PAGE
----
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A Midnight Clear
Most Christmas movies are light-hearted fare that warms the soul and brings the family together for a few hours during the hectic holiday season. If that's what you want this weekend, check out my list of great movies in the WaffleMovies.com Classics section. When I started thinking about great Christmas films for this weekend, these were the movies that I intended to bring to you. However, I ran across this gem that deserves your attention.
Made before Saving Private Ryan and based on the William Wharton novel, A Midnight Clear is a powerful look at World War II that strips away the glorious view we have of "the last good war." Part M*A*S*H and part Platoon, it's a great film that questions the intentions of military commanders and sympathizes with the lower ranking soldiers who just want to go home.
Ethan Hawke stars as Will Knott, the leader of an intelligence unit located on the French-German border during Christmas week 1944. The unit has been decimated and reduced from twelve men to six due to casualties. Even Knott knows he is in charge only because many ahead of him in the chain of command have been killed.
He heads up a motley crew of the best and brightest the U.S. Army has to offer. He explains that the men scored very high on intelligence tests, so they were placed in this unit where brains are needed. They are smart enough to realize that the Commander in charge of the squadron, Major Griffin (John C. McGinley) is a power hungry, glory seeking, ambitious idiot who has his own interests in mind. This is evidenced in the high number of casualties Griffin is responsible for, but he does not feel any guilt about it.
Knott is extremely concerned about the spiritual leader of the group, Vance "Mother" Wilkins (Gary Sinise). He has earned the moniker due to his advanced age and habit of taking care of the younger soldiers. Now, he is need of their help.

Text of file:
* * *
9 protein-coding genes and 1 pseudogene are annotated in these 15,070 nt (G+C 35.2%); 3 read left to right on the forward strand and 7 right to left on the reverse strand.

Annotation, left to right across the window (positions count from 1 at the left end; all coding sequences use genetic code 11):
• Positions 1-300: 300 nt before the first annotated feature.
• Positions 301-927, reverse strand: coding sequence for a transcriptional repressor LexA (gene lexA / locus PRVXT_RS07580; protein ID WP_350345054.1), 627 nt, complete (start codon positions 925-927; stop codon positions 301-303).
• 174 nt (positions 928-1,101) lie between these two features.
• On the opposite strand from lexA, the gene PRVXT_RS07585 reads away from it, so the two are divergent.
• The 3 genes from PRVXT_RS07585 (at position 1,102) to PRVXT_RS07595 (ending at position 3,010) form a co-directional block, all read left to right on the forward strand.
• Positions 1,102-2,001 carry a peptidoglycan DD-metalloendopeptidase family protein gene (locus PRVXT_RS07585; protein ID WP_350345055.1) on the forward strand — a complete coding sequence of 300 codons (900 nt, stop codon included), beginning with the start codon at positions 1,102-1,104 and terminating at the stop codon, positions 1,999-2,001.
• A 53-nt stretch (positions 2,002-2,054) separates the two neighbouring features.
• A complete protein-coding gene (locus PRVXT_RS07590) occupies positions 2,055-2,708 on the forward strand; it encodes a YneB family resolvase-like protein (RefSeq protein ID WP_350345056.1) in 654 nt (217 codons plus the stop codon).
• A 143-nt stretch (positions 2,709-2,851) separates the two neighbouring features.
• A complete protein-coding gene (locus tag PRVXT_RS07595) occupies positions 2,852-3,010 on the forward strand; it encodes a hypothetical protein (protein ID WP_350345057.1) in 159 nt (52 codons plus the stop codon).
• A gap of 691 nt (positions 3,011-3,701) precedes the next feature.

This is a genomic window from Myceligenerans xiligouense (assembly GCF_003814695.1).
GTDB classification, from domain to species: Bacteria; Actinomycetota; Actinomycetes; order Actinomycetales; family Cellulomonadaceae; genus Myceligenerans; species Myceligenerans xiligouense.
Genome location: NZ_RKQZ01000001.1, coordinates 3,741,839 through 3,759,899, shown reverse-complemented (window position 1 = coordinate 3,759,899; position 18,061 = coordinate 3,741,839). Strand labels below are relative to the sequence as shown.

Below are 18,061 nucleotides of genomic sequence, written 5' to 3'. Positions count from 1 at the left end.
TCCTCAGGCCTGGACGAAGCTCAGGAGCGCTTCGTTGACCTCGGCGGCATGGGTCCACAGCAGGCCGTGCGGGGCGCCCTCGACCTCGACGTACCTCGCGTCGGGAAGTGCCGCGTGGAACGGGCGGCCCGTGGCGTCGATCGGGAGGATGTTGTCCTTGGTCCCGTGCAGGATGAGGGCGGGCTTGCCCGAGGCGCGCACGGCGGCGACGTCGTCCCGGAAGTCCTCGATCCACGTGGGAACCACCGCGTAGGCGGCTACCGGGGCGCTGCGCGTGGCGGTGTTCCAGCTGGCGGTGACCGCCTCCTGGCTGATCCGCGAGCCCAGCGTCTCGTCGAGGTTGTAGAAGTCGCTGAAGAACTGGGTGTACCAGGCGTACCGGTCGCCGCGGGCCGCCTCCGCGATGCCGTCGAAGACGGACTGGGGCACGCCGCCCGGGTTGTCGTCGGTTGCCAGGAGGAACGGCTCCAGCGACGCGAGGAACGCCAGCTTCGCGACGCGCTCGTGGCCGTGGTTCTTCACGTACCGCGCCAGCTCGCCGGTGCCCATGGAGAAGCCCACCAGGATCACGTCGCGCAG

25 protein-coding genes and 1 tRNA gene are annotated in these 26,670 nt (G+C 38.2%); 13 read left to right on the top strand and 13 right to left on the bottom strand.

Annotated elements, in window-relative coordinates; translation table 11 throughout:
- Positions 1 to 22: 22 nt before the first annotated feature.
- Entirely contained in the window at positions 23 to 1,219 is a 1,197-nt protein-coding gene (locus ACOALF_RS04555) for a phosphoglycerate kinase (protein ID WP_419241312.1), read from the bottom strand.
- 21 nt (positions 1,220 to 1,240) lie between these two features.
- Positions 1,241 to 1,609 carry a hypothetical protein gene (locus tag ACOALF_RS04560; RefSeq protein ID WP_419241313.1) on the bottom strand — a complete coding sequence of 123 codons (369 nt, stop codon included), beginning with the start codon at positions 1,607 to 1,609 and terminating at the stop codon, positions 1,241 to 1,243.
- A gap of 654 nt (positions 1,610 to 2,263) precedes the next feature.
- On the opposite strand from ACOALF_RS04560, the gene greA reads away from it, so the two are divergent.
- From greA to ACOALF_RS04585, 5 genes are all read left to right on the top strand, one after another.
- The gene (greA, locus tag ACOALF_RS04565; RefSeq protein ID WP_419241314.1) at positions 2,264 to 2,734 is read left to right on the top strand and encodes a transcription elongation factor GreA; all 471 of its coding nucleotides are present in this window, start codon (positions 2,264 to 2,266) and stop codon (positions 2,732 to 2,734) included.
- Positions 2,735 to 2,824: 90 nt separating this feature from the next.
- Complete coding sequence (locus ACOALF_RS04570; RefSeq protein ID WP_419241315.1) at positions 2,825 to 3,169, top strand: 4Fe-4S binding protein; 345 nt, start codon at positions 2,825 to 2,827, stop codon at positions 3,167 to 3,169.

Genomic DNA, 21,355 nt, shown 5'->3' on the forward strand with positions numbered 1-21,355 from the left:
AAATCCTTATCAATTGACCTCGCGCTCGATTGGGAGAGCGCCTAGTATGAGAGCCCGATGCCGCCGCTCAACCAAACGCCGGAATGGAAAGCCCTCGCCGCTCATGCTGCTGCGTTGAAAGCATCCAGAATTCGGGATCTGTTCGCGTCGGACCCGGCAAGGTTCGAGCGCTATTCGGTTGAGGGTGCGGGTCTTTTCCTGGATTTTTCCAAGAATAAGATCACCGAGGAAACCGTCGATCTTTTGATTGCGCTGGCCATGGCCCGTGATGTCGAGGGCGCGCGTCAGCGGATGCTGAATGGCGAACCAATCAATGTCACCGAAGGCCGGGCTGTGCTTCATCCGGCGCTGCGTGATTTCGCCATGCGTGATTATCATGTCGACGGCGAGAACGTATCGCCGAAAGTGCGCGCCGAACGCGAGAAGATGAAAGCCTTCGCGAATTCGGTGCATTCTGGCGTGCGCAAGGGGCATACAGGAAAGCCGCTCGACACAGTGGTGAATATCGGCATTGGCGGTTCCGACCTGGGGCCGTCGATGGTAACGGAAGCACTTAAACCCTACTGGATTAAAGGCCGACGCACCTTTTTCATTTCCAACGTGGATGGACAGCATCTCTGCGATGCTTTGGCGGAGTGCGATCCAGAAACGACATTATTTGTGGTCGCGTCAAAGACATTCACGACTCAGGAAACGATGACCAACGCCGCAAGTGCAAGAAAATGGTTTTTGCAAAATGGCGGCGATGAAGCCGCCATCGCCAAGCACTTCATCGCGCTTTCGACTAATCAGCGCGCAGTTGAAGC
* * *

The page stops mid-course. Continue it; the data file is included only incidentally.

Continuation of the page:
Mother has just learned that his new baby has not survived childbirth, which has caused him to go off the deep end. Knott doesn't want Mother to be sent home and disgraced by a Section 8 dismissal for metal incompetence, so he keeps Mother's condition a secret.
The group is ordered to take control of a small farmhouse in the woods. The property might be located just over the German border, but Griffin wants to use the home as a reconnaissance base to gather information about the Germans before his reinforcements arrive for the next offensive.
Reluctant to take on such a dangerous mission near Christmas, Knott leads his crew into the woods. When they arrive at the farmhouse, they discover a feast of fine wine and culinary delights along with mattresses and silk sheets. Since they have risked their necks, the six decide to enjoy the bounty. Soon, they are approached by their Nazi counterparts.
Instead of seeking a battle, the Nazis want to surrender. The unit has just returned from the Russian front, learned about an impending Nazi offensive and chosen to surrender since the war is almost over anyway.
Do the Nazis want to surrender or is this a set up? Will Knott and his gang be able to pull off the surrender in a way that makes Mother look like a hero who should be sent home for bravery?
Keith Gordon's script is one of the first to examine the human side of soldiers during World War II. While many feel Saving Private Ryan was the first film to take a harsh look at the war, A Midnight Clear was ahead of its time, but did not have the drawing power of Steven Spielberg and Tom Hanks. It also came out on the heels of America's renewed patriotism spurred by success in Operation Desert Storm. In some ways, A Midnight Clear was a victim of circumstance and timing.
The cast doesn't have a weakness. Sinise is fantastic as Mother, and Kevin Dillon puts in a strong performance as Mel Avakian, a naysayer who should be in charge of the unit. Arye Gross does a fine job as Stan Shutzer, the Jewish soldier who works as an interpreter between the U.S. group and Nazis.
If you liked Saving Private Ryan or The Thin Red Line, check out their predecessor, A Midnight Clear.
Directed and written by Keith Gordon
Ethan Hawke .. Will Knott
Frank Whaley . Father Mundy
Peter Berg .. Bud Miller
Kevin Dillon .... Mel Avakian
Arye Gross . Stan Shutzer
John C. McGinley ... Major Griffin
Larry Joshua ....Lt. Ware
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